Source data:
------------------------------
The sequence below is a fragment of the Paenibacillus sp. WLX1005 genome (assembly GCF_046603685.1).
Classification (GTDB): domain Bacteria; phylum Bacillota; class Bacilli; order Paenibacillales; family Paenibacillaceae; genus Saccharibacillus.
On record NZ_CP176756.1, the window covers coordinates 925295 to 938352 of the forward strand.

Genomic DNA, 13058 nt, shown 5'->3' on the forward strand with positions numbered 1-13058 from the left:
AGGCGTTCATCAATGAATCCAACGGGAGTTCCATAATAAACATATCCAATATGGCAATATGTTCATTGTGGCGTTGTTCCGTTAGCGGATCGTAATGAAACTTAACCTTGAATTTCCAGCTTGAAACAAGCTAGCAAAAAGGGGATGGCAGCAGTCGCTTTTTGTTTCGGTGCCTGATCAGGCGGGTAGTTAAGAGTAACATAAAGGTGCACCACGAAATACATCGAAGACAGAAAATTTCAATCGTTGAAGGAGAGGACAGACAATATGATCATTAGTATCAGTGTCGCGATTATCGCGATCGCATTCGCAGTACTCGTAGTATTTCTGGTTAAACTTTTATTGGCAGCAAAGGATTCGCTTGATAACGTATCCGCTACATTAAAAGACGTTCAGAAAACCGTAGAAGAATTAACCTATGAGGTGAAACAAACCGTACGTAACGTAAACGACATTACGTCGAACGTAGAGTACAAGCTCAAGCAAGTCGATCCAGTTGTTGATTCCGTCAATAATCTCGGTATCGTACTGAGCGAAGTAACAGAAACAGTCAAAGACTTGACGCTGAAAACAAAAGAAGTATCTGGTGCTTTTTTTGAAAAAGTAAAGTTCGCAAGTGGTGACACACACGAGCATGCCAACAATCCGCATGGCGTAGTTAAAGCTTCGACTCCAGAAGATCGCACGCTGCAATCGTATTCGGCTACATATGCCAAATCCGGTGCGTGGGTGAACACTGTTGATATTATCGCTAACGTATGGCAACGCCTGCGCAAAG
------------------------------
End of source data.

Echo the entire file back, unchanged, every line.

The sequence below is a fragment of the Paenibacillus sp. WLX1005 genome (assembly GCF_046603685.1).
Classification (GTDB): domain Bacteria; phylum Bacillota; class Bacilli; order Paenibacillales; family Paenibacillaceae; genus Saccharibacillus.
On record NZ_CP176756.1, the window covers coordinates 925295 to 938352 of the forward strand.

Genomic DNA, 13058 nt, shown 5'->3' on the forward strand with positions numbered 1-13058 from the left:
AGGCGTTCATCAATGAATCCAACGGGAGTTCCATAATAAACATATCCAATATGGCAATATGTTCATTGTGGCGTTGTTCCGTTAGCGGATCGTAATGAAACTTAACCTTGAATTTCCAGCTTGAAACAAGCTAGCAAAAAGGGGATGGCAGCAGTCGCTTTTTGTTTCGGTGCCTGATCAGGCGGGTAGTTAAGAGTAACATAAAGGTGCACCACGAAATACATCGAAGACAGAAAATTTCAATCGTTGAAGGAGAGGACAGACAATATGATCATTAGTATCAGTGTCGCGATTATCGCGATCGCATTCGCAGTACTCGTAGTATTTCTGGTTAAACTTTTATTGGCAGCAAAGGATTCGCTTGATAACGTATCCGCTACATTAAAAGACGTTCAGAAAACCGTAGAAGAATTAACCTATGAGGTGAAACAAACCGTACGTAACGTAAACGACATTACGTCGAACGTAGAGTACAAGCTCAAGCAAGTCGATCCAGTTGTTGATTCCGTCAATAATCTCGGTATCGTACTGAGCGAAGTAACAGAAACAGTCAAAGACTTGACGCTGAAAACAAAAGAAGTATCTGGTGCTTTTTTTGAAAAAGTAAAGTTCGCAAGTGGTGACACACACGAGCATGCCAACAATCCGCATGGCGTAGTTAAAGCTTCGACTCCAGAAGATCGCACGCTGCAATCGTATTCGGCTACATATGCCAAATCCGGTGCGTGGGTGAACACTGTTGATATTATCGCTAACGTATGGCAACGCCTGCGCAAAG